The situation, however, is more complicated, Drakakhrust believes. First, there is no correlation between internal reforms and being subject to Russian aggression. For instance, Georgia and Ukraine were invaded but Azerbaijan and Kazakhstan were not. Second, if Belarusians agree on anything, it is the value of their statehood. And that unity certainly pertains to Belarusian elites. Third, Belarus has its own trump cards in the resolution of its current predicament with Russia. “As a journalist, I realize that headlines like ‘Belarus Under Threat of Annexation’ elicit interest and lead many people to click respective hyperlinks,” observes Drakakhrust. “But if the sacred geese had been quacking and honking frivolously, and not only for good reason, they would have never saved Rome [because the Romans who have learned to ignore their non-stop clamor]” (, February 21).

During his presentation at the Moscow Carnegie Center (, February 22), Artyom Shraibman of actually outlined five trump cards or levers that Belarus might use to resolve its current stalemate with Russia regarding the so-called oil tax maneuver (see EDM, January 14, 15). Two of them should only be used as a last resort and pertain to a) two Russian military objects in Belarus (an early missile-detection station in Gantsevichi and a submarine-monitoring station in Vileika), for which Belarus can demand annual fees; and b) significant price hikes for oil and natural gas transit. The potential of the third lever, flirting with the West, has already been largely exhausted. The fourth one, cautiously sabotaging various aspects of Eurasian integration, has been and can still be used in the future. According to Russian Minister of Economic Development Maksim Oreshkin, this sabotage is currently underway (Vzglyad, February 1). The fifth lever, in the form of selling Russia a few exceptional Belarusian enterprises—like refineries or a military wheel tractor plant—still has potential, though it is definitely not supported by President Alyaksandr Lukashenka.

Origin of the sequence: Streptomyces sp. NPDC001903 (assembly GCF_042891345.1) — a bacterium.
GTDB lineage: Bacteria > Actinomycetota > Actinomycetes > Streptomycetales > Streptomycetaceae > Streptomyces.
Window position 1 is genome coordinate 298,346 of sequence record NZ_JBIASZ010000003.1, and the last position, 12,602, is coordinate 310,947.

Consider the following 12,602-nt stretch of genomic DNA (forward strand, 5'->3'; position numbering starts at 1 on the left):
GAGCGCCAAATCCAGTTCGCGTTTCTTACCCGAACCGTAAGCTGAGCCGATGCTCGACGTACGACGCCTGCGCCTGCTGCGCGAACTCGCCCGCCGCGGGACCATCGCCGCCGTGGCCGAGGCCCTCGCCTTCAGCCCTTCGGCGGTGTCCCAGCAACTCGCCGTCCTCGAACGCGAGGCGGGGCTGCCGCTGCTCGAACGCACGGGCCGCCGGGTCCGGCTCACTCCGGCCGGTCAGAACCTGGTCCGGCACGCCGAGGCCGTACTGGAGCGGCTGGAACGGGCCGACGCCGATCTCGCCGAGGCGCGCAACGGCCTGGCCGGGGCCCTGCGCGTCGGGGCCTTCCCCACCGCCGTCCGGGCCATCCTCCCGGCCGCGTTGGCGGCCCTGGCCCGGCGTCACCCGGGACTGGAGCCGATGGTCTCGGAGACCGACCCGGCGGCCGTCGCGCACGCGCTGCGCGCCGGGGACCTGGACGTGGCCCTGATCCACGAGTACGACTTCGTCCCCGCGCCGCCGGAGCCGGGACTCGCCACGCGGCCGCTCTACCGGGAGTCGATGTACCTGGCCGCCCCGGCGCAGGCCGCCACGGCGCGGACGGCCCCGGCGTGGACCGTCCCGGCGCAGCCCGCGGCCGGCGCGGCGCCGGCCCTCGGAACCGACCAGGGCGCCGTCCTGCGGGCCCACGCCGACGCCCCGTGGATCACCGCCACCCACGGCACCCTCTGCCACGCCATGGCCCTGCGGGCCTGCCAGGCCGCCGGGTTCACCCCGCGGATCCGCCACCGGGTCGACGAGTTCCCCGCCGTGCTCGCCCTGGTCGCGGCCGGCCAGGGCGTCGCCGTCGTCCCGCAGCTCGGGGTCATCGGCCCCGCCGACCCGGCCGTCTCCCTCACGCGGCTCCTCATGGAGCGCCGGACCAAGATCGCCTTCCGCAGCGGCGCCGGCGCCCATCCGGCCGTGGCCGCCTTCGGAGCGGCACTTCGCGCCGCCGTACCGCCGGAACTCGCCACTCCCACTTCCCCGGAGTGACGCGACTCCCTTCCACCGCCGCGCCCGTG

Shraibman believes that, in the near future, overt tensions between Belarus and Russia will calm down. Yet, in the medium run, he predicts Belarus will likely distance itself from Russia as well as resume negotiations with the International Monetary Fund (IMF) and undergo the structural reforms demanded by the IMF in exchange for low-interest loans.